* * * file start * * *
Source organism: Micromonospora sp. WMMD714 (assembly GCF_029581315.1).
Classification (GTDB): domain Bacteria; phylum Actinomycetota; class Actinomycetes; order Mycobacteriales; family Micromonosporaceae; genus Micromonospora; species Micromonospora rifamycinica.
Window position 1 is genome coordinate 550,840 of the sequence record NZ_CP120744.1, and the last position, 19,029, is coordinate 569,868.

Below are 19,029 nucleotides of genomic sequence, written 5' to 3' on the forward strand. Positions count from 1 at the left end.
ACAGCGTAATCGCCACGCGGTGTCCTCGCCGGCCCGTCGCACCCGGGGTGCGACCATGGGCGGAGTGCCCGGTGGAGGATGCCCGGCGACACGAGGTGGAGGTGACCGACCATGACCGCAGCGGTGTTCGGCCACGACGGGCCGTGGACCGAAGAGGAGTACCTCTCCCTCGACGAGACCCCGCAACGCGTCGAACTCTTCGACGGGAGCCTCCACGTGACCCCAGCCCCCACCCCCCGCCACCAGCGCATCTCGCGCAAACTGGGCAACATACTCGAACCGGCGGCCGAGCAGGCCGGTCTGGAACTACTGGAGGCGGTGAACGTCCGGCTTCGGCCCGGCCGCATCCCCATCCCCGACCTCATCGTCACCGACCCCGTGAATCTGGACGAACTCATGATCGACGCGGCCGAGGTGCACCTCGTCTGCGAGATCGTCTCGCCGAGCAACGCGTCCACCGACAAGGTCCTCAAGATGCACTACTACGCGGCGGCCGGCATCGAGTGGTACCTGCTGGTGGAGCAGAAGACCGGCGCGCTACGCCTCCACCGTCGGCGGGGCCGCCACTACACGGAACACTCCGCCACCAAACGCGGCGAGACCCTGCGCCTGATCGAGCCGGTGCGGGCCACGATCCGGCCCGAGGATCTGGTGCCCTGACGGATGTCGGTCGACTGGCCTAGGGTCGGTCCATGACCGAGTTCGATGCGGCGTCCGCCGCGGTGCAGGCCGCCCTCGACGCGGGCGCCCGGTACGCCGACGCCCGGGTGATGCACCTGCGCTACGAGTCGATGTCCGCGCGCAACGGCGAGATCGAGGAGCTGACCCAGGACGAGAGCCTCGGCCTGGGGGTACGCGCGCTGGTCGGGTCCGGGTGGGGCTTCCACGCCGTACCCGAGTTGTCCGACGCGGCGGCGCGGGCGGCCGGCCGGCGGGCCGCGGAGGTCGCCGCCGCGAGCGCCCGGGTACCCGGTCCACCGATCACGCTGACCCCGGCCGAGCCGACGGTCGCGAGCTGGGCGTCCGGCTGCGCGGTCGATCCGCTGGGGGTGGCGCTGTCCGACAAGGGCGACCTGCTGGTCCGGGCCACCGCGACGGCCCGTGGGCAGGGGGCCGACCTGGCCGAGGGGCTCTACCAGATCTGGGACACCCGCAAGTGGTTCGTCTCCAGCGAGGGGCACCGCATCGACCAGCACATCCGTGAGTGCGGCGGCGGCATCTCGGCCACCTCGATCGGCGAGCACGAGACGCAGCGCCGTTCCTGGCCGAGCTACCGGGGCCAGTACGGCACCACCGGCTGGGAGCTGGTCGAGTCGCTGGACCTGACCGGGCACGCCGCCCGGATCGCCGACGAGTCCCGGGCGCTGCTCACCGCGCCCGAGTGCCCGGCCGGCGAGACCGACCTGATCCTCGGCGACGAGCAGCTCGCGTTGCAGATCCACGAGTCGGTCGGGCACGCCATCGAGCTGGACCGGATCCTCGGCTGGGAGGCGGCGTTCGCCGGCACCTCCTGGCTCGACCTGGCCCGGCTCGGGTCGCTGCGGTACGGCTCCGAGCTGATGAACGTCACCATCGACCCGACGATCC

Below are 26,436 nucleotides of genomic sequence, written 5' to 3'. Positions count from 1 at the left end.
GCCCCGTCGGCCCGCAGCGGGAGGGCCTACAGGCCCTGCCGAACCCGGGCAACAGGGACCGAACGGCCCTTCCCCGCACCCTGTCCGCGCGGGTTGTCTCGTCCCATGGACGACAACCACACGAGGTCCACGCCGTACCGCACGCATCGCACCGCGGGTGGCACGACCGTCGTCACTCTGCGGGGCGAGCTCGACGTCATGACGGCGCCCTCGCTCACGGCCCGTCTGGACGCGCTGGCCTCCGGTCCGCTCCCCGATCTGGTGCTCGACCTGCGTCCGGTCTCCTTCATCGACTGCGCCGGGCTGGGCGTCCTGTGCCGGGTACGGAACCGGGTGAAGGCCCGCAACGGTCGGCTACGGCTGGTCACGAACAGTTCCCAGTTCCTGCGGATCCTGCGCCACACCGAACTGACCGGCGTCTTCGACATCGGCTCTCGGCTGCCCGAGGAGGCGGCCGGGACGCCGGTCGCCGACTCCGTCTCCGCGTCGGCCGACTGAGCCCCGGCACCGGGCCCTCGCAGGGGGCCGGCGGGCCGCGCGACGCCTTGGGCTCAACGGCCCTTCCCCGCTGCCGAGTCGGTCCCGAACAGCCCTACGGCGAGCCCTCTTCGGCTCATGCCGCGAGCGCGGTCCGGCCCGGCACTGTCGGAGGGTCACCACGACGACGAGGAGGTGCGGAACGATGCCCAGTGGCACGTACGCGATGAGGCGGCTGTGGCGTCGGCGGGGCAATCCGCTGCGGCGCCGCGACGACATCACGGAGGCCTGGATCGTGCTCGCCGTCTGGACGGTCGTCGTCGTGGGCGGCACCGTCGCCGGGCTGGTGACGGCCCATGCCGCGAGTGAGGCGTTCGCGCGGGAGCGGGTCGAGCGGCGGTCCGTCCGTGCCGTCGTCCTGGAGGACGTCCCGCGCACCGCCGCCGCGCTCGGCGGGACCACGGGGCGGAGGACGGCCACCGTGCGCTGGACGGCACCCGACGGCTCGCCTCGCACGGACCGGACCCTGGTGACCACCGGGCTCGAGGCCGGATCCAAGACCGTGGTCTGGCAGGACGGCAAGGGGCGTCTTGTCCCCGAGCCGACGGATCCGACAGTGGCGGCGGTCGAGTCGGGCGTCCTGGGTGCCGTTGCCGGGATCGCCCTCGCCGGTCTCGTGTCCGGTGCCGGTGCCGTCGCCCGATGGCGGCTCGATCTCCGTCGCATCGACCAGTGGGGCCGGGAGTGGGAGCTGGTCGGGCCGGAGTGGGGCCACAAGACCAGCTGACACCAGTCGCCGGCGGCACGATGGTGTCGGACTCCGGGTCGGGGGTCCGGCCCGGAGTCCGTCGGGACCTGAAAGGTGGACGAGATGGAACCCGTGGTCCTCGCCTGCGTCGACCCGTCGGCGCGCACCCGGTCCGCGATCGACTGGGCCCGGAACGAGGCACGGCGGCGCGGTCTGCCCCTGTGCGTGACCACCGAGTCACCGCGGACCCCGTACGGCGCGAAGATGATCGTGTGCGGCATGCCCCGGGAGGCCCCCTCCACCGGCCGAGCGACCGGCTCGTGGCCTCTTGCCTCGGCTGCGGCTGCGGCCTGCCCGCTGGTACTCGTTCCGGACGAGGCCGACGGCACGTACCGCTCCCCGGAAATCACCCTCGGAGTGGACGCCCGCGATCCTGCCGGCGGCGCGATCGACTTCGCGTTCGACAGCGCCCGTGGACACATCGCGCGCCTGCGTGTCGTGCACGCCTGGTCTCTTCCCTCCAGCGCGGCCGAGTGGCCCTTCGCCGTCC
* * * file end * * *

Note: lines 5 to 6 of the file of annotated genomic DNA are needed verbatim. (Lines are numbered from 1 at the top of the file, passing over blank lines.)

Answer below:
ACAGCGTAATCGCCACGCGGTGTCCTCGCCGGCCCGTCGCACCCGGGGTGCGACCATGGGCGGAGTGCCCGGTGGAGGATGCCCGGCGACACGAGGTGGAGGTGACCGACCATGACCGCAGCGGTGTTCGGCCACGACGGGCCGTGGACCGAAGAGGAGTACCTCTCCCTCGACGAGACCCCGCAACGCGTCGAACTCTTCGACGGGAGCCTCCACGTGACCCCAGCCCCCACCCCCCGCCACCAGCGCATCTCGCGCAAACTGGGCAACATACTCGAACCGGCGGCCGAGCAGGCCGGTCTGGAACTACTGGAGGCGGTGAACGTCCGGCTTCGGCCCGGCCGCATCCCCATCCCCGACCTCATCGTCACCGACCCCGTGAATCTGGACGAACTCATGATCGACGCGGCCGAGGTGCACCTCGTCTGCGAGATCGTCTCGCCGAGCAACGCGTCCACCGACAAGGTCCTCAAGATGCACTACTACGCGGCGGCCGGCATCGAGTGGTACCTGCTGGTGGAGCAGAAGACCGGCGCGCTACGCCTCCACCGTCGGCGGGGCCGCCACTACACGGAACACTCCGCCACCAAACGCGGCGAGACCCTGCGCCTGATCGAGCCGGTGCGGGCCACGATCCGGCCCGAGGATCTGGTGCCCTGACGGATGTCGGTCGACTGGCCTAGGGTCGGTCCATGACCGAGTTCGATGCGGCGTCCGCCGCGGTGCAGGCCGCCCTCGACGCGGGCGCCCGGTACGCCGACGCCCGGGTGATGCACCTGCGCTACGAGTCGATGTCCGCGCGCAACGGCGAGATCGAGGAGCTGACCCAGGACGAGAGCCTCGGCCTGGGGGTACGCGCGCTGGTCGGGTCCGGGTGGGGCTTCCACGCCGTACCCGAGTTGTCCGACGCGGCGGCGCGGGCGGCCGGCCGGCGGGCCGCGGAGGTCGCCGCCGCGAGCGCCCGGGTACCCGGTCCACCGATCACGCTGACCCCGGCCGAGCCGACGGTCGCGAGCTGGGCGTCCGGCTGCGCGGTCGATCCGCTGGGGGTGGCGCTGTCCGACAAGGGCGACCTGCTGGTCCGGGCCACCGCGACGGCCCGTGGGCAGGGGGCCGACCTGGCCGAGGGGCTCTACCAGATCTGGGACACCCGCAAGTGGTTCGTCTCCAGCGAGGGGCACCGCATCGACCAGCACATCCGTGAGTGCGGCGGCGGCATCTCGGCCACCTCGATCGGCGAGCACGAGACGCAGCGCCGTTCCTGGCCGAGCTACCGGGGCCAGTACGGCACCACCGGCTGGGAGCTGGTCGAGTCGCTGGACCTGACCGGGCACGCCGCCCGGATCGCCGACGAGTCCCGGGCGCTGCTCACCGCGCCCGAGTGCCCGGCCGGCGAGACCGACCTGATCCTCGGCGACGAGCAGCTCGCGTTGCAGATCCACGAGTCGGTCGGGCACGCCATCGAGCTGGACCGGATCCTCGGCTGGGAGGCGGCGTTCGCCGGCACCTCCTGGCTCGACCTGGCCCGGCTCGGGTCGCTGCGGTACGGCTCCGAGCTGATGAACGTCACCATCGACCCGACGATCC

Below are 26,436 nucleotides of genomic sequence, written 5' to 3'. Positions count from 1 at the left end.